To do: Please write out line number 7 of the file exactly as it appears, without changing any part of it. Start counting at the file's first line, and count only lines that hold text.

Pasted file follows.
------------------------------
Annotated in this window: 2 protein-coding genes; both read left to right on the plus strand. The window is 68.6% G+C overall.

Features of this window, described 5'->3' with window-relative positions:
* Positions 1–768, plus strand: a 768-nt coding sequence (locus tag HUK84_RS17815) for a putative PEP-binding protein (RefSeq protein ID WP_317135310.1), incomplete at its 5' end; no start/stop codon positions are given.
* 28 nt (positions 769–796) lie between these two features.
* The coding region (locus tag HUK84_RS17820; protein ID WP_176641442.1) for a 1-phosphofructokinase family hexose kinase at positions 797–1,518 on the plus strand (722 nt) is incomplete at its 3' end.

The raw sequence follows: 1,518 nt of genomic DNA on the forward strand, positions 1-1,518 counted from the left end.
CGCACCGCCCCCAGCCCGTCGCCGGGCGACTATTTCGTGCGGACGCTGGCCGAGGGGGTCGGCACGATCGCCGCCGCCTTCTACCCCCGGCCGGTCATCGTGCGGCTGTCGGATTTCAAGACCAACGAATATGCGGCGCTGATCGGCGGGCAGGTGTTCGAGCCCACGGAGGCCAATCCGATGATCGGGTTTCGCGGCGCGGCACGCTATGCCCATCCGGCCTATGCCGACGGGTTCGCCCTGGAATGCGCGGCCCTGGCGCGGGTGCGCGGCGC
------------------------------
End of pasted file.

CGCACCGCCCCCAGCCCGTCGCCGGGCGACTATTTCGTGCGGACGCTGGCCGAGGGGGTCGGCACGATCGCCGCCGCCTTCTACCCCCGGCCGGTCATCGTGCGGCTGTCGGATTTCAAGACCAACGAATATGCGGCGCTGATCGGCGGGCAGGTGTTCGAGCCCACGGAGGCCAATCCGATGATCGGGTTTCGCGGCGCGGCACGCTATGCCCATCCGGCCTATGCCGACGGGTTCGCCCTGGAATGCGCGGCCCTGGCGCGGGTGCGCGGCGC